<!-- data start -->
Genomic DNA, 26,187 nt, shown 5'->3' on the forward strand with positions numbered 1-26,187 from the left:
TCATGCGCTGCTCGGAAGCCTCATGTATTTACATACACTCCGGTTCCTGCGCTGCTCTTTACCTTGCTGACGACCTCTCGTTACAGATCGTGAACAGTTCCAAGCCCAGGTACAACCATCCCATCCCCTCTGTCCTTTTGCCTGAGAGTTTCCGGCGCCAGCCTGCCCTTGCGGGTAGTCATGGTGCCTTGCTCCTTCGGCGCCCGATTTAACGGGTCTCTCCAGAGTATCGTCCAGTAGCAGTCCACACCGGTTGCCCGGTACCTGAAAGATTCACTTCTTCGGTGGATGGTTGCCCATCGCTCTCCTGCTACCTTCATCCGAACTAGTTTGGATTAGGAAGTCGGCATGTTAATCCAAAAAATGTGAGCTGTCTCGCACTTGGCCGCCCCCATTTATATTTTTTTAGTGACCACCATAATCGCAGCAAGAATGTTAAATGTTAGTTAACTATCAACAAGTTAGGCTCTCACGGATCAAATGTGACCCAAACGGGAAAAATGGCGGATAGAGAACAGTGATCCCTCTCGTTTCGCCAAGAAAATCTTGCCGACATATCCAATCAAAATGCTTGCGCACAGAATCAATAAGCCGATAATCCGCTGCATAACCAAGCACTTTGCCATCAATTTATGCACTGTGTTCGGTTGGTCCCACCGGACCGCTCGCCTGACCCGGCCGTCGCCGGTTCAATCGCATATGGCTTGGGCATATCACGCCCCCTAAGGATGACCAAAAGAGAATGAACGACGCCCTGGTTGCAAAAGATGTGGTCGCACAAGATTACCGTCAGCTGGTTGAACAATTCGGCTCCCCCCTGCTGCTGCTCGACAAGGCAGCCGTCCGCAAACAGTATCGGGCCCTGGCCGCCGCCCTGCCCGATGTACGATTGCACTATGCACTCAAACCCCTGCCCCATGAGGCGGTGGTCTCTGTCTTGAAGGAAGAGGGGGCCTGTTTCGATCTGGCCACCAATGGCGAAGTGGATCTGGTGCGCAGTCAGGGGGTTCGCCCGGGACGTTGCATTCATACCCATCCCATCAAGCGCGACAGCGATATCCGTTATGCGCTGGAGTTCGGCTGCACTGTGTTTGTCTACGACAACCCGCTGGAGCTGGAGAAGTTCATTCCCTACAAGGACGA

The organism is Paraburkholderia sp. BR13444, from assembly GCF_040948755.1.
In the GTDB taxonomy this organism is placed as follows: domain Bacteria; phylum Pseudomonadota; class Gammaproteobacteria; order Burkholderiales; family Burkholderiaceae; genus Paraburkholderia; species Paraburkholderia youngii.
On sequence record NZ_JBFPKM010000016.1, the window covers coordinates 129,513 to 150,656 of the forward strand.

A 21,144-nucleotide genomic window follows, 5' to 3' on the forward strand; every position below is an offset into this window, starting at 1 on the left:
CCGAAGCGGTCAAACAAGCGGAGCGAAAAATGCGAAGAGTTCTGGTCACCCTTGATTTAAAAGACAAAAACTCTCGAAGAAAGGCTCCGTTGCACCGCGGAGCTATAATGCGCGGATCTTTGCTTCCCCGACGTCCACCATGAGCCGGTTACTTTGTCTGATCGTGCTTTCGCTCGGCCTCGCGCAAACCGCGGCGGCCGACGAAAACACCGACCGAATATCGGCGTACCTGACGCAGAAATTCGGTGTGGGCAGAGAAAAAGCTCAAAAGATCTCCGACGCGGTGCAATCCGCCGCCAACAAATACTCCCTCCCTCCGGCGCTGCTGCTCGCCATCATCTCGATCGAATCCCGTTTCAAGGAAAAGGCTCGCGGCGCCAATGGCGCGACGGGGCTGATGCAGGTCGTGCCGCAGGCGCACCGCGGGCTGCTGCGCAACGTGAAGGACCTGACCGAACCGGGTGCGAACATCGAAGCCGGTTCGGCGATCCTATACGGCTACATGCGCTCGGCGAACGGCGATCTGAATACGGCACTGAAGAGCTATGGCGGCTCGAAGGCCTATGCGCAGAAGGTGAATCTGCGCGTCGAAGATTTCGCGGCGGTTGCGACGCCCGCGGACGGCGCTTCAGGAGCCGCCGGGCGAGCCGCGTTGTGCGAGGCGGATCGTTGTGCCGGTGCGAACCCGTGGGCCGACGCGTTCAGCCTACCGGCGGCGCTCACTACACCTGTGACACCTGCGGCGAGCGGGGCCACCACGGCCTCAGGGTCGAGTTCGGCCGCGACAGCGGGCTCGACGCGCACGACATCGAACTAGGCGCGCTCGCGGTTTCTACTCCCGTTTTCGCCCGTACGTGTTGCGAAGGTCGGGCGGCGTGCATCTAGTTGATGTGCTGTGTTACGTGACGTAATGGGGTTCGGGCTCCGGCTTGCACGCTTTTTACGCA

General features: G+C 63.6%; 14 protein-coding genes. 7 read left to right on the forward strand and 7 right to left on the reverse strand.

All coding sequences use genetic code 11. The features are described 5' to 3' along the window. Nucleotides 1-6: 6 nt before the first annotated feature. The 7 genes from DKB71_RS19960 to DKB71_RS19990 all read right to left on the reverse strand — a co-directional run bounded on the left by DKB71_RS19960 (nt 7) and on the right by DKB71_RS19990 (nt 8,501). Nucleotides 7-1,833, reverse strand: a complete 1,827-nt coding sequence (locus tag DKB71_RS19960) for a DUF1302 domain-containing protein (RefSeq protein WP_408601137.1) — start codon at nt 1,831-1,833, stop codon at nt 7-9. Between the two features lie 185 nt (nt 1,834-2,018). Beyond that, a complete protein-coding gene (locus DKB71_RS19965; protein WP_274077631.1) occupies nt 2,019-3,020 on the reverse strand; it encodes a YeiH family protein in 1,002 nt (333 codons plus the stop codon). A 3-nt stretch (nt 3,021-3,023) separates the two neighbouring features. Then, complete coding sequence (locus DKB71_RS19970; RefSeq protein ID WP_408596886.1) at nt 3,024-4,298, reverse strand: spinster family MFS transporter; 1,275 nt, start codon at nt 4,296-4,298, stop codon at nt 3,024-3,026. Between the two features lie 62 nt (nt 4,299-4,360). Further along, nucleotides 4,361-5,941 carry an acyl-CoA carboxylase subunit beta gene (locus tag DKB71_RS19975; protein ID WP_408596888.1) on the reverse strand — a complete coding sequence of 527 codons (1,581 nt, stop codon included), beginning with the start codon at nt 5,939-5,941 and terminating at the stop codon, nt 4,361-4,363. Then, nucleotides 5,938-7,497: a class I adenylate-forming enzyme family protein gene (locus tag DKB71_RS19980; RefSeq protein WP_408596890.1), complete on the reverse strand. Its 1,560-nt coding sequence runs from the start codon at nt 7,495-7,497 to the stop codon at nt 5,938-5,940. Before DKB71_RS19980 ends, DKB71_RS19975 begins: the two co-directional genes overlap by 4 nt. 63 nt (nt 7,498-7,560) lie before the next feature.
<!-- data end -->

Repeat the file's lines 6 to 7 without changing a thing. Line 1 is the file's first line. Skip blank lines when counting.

A 21,144-nucleotide genomic window follows, 5' to 3' on the forward strand; every position below is an offset into this window, starting at 1 on the left:
CCGAAGCGGTCAAACAAGCGGAGCGAAAAATGCGAAGAGTTCTGGTCACCCTTGATTTAAAAGACAAAAACTCTCGAAGAAAGGCTCCGTTGCACCGCGGAGCTATAATGCGCGGATCTTTGCTTCCCCGACGTCCACCATGAGCCGGTTACTTTGTCTGATCGTGCTTTCGCTCGGCCTCGCGCAAACCGCGGCGGCCGACGAAAACACCGACCGAATATCGGCGTACCTGACGCAGAAATTCGGTGTGGGCAGAGAAAAAGCTCAAAAGATCTCCGACGCGGTGCAATCCGCCGCCAACAAATACTCCCTCCCTCCGGCGCTGCTGCTCGCCATCATCTCGATCGAATCCCGTTTCAAGGAAAAGGCTCGCGGCGCCAATGGCGCGACGGGGCTGATGCAGGTCGTGCCGCAGGCGCACCGCGGGCTGCTGCGCAACGTGAAGGACCTGACCGAACCGGGTGCGAACATCGAAGCCGGTTCGGCGATCCTATACGGCTACATGCGCTCGGCGAACGGCGATCTGAATACGGCACTGAAGAGCTATGGCGGCTCGAAGGCCTATGCGCAGAAGGTGAATCTGCGCGTCGAAGATTTCGCGGCGGTTGCGACGCCCGCGGACGGCGCTTCAGGAGCCGCCGGGCGAGCCGCGTTGTGCGAGGCGGATCGTTGTGCCGGTGCGAACCCGTGGGCCGACGCGTTCAGCCTACCGGCGGCGCTCACTACACCTGTGACACCTGCGGCGAGCGGGGCCACCACGGCCTCAGGGTCGAGTTCGGCCGCGACAGCGGGCTCGACGCGCACGACATCGAACTAGGCGCGCTCGCGGTTTCTACTCCCGTTTTCGCCCGTACGTGTTGCGAAGGTCGGGCGGCGTGCATCTAGTTGATGTGCTGTGTTACGTGACGTAATGGGGTTCGGGCTCCGGCTTGCACGCTTTTTACGCA